## Announcements

Welcome to MAGIC024! Today (8 Jan) I have posted two phorum topics (course format and course content), and I have uploaded the 2007/08 course overview and 2007/08 lecture notes. Do not print the complete lecture notes, as they will change. Please read the phorum posts and reply!
Carsten

Forum

## General

#### Description

Theoretical physics is dominated by partial differential equations such as the Euler equation, which you have probably seen written out in Cartesian coordinates. But what form does it take in spherical polar coordinates? Or in an arbitrary coordinate system? What if space (or spacetime) is curved, as general relativity tells us it is?

A fundamental idea of modern physics is that all its laws should be geometric in nature, that is they should be relations between geometric quantities such as a velocity vector field, independent of the coordinates used to describe this object. These objects could live in the 3-dimensional space of our experience and of Newtonian physics, or they could live in the the 4-dimensional spacetime of relativistic physics.

A more abstract example is the state of a gas in thermodynamical equilibrium. Its state is fixed by any three of the following properties: its volume, pressure, temperature, internal energy, entropy, chemical potential. All remaining properties can then be treated as functions of the selected three. A lot of the mathematical difficulty in elementary thermodynamics can be avoided by treating the space of all equilibrium states as a (3-dimensional, in this case) manifold. (As you will learn, a manifold is, roughly speaking, a space that is locally like Rn.) Similarly, it is more useful to treat 3-dimensional space or 4-dimensional spacetime as manifolds, rather than as vector spaces R3 or R4.

This course will teach you all the core mathematical concepts you need for writing physical laws in geometric form first, and only then use them to introduce a few selected areas of physics where a geometric view is either essential, or really makes things easier.

#### Semester

Spring 2010 (Monday, January 11 to Friday, March 19)

#### Timetable

• Mon 12:05 - 12:55
• Fri 09:05 - 09:55

#### Prerequisites

Undergraduate calculus, in particular integration in several variables. Undergraduate linear algebra, in particular abstract vector spaces. Vector calculus would be useful but is not essential.

#### Syllabus

• Differential geometry (6 lectures)
• Special relativity and Electrodynamics (5 lectures)
• Thermodynamics (3 lectures)
• Fluids (4 lectures)
• General relativity (2 lectures)

## Lecturer

 Email cjg@soton.ac.uk Phone 023 8059 5116

## Students

 Lamia ALQAHTANI (Leeds) Andrew Bailey (Birmingham) Jack Campbell (Exeter) Sam Dolan (Southampton) Matt Ferguson (York) Michael Hogg (Southampton) Muhammad Anjum Javed (Newcastle) Lucy Keer (Southampton) Carl Kent (Sheffield) Yi-Ping Lo (Loughborough) Paul Mackay (Newcastle) Niels Warburton (Southampton)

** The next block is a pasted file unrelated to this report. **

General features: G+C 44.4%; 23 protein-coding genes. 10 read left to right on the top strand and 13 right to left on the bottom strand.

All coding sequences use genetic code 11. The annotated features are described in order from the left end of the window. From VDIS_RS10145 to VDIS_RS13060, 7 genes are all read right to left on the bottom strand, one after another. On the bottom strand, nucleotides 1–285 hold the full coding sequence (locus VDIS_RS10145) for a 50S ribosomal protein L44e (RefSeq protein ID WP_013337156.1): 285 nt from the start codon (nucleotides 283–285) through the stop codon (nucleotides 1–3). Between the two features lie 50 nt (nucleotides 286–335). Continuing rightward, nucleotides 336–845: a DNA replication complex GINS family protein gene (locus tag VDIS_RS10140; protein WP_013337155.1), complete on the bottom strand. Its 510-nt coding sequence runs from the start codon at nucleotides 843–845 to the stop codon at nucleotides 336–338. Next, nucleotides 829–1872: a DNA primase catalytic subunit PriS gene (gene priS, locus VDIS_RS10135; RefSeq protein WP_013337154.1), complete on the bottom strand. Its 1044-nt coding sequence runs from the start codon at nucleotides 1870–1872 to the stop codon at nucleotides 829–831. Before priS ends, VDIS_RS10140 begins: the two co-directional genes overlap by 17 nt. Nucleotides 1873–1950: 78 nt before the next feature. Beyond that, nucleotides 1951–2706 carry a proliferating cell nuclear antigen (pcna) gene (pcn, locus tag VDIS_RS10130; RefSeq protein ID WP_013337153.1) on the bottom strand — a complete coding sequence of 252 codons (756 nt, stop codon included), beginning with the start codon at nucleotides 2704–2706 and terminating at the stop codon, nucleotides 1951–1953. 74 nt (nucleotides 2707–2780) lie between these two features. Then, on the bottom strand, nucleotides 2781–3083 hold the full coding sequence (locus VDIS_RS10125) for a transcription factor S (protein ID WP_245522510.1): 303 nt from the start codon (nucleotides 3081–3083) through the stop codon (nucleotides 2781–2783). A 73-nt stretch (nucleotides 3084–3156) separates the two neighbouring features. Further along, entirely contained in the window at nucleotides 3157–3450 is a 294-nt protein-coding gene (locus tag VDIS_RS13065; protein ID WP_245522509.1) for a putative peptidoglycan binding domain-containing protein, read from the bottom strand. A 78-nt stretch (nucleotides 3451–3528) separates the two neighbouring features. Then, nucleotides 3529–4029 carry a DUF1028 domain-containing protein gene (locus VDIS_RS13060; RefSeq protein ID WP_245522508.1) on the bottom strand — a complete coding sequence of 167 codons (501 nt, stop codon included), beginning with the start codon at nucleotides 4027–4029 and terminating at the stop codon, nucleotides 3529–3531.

## Bibliography

 General relativity Wald Geometrical methods of mathematical physics Schutz Ph 136 Applications of Classical Physics Roger Blandford and Kip Thorne

Note:

Clicking on the link for a book will take you to the relevant Google Book Search page. You may be able to preview the book there. On the right hand side you will see links to places where you can buy the book. There is also link marked 'Find this book in a library'. This sometimes works well, but not always. (You will need to enter your location, but it will be saved after you do that for the first time.)

## Assessment

No assessment information is available yet.

No assignments have been set for this course.

## Files

Files marked L are intended to be displayed on the main screen during lectures.

Week(s) magic024_exercises1.pdf magic024_exercises10.pdf magic024_exercises11.pdf magic024_exercises12.pdf magic024_exercises13.pdf magic024_exercises14.pdf magic024_exercises15.pdf magic024_exercises17.pdf magic024_exercises18.pdf magic024_exercises19.pdf magic024_exercises2.pdf magic024_exercises20.pdf magic024_exercises3.pdf magic024_exercises4.pdf magic024_exercises5.pdf magic024_exercises6.pdf magic024_exercises7.pdf magic024_exercises8.pdf magic024_exercises9.pdf magic024_lecturenotes_0910.pdf magic024_overview.pdf MAGIC024_slides_1.pdf MAGIC024_slides_10.pdf MAGIC024_slides_11.pdf MAGIC024_slides_12.pdf MAGIC024_slides_13.pdf MAGIC024_slides_14.pdf MAGIC024_slides_15.pdf MAGIC024_slides_16.pdf MAGIC024_slides_17.pdf MAGIC024_slides_19.pdf MAGIC024_slides_2.pdf MAGIC024_slides_20.pdf MAGIC024_slides_3.pdf MAGIC024_slides_4.pdf MAGIC024_slides_5.pdf MAGIC024_slides_6.pdf MAGIC024_slides_7.pdf MAGIC024_slides_8.pdf MAGIC024_slides_9.pdf